Avalanche Canada is making significant changes to its avalanche forecasting system as we head into the busy winter recreation season.
The new flexible forecast system means there will no longer be fixed forecast regions or region names. Instead, the boundaries will change with the conditions.
For example, regions impacted by weather systems or existing avalanche problems can be separated from areas that are not affected. When conditions are relatively uniform over large areas, users can expect to see fewer forecast regions. Conversely, when variability is high there will be more forecast regions to reflect this. Forecasters will determine the regional boundaries every day.
“We’ve made these changes to tackle one of the biggest problems with our old system, which was variability in conditions across large regions,” explains Grant Helgeson, Avalanche Canada’s Product Manager. “We’re excited about this new approach and we’re confident it will provide a better experience for our users.”
The look of the Avalanche Canada homepage map has also changed to keep it in line with the approach used by most public forecasting agencies worldwide.
The regions are coloured to reflect their highest danger rating. If you hover over the area, you will see an abbreviated description. This gives backcountry enthusiasts a better idea of the danger where they plan to recreate. There’s even a colour-blind safe version.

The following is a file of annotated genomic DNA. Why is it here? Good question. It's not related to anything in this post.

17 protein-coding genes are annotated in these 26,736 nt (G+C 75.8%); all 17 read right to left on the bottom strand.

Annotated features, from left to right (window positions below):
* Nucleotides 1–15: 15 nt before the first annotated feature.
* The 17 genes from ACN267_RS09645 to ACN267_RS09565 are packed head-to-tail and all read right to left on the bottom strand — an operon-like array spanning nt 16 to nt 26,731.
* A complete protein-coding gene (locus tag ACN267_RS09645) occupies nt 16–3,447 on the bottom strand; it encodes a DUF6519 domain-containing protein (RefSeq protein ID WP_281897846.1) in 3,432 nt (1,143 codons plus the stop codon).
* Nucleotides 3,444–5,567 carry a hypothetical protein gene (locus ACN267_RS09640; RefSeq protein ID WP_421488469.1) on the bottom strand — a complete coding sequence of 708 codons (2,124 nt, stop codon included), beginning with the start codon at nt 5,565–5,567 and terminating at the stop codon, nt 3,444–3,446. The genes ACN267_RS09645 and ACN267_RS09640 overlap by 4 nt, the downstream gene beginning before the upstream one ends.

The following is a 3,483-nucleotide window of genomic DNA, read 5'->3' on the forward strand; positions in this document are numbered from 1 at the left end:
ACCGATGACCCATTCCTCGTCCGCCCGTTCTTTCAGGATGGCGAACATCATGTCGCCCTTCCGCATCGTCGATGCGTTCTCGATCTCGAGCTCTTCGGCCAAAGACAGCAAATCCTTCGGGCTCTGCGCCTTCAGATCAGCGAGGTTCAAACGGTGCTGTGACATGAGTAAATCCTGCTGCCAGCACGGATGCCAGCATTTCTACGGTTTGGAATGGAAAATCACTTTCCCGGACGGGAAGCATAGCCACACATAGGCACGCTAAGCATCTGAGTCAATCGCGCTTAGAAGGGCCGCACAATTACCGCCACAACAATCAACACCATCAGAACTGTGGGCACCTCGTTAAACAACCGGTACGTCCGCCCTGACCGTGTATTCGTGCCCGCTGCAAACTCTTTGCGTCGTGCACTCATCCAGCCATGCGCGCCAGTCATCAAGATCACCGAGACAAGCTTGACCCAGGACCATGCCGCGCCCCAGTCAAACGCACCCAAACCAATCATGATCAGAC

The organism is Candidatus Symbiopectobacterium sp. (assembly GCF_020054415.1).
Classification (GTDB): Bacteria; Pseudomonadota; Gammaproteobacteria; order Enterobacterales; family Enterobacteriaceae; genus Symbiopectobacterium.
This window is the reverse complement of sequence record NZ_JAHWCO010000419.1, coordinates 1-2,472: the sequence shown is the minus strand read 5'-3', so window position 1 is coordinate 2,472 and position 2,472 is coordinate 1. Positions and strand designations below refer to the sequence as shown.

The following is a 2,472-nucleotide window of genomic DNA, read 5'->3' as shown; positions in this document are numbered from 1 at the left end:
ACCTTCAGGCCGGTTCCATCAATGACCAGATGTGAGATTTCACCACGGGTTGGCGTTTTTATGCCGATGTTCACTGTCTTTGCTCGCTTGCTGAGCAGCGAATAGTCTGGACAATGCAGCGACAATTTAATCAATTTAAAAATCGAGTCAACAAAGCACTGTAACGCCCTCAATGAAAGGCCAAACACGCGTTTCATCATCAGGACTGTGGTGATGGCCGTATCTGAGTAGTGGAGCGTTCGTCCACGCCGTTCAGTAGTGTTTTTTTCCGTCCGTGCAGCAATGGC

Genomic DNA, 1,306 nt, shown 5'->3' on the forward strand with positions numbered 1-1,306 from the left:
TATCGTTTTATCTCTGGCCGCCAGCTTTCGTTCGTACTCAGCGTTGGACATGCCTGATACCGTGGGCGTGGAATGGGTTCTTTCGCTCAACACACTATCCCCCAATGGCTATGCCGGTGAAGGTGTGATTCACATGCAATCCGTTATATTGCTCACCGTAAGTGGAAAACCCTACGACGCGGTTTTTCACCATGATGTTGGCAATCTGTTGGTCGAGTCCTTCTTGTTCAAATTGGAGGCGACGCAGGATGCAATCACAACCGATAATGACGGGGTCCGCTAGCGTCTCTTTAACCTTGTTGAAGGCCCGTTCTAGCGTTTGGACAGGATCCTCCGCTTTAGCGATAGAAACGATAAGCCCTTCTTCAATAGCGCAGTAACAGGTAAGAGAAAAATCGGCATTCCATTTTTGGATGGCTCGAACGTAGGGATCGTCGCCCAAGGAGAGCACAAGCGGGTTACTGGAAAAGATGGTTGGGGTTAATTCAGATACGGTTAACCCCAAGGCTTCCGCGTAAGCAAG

Users can also now enter their destination in the search bar and the map will centre on that location. The corresponding forecast can be opened with a single click.
Some things will be staying the same, including the structure of the information included in the daily forecasts and the expected trend for the following two days. Each forecast also still provides terrain and travel advice, identifies avalanche problems, and delivers summaries of the snowpack, weather, and regional avalanche observations.
Avalanche Canada is a non-profit, non-government organization with a vision to inspire, engage, and empower recreationists to enjoy Canada's winter backcountry and be safe from avalanches.
Currently, the area that includes mountain ranges to the east of the Okanagan and Thompson regions has a moderate avalanche risk. Avalanche Canada says recent snow overlies various layers that could produce slab avalanches, but a cooling trend may decrease, but not eliminate, the potential of slides.
The danger rating further east, into the Columbia-Kootenay regions, is listed as considerable.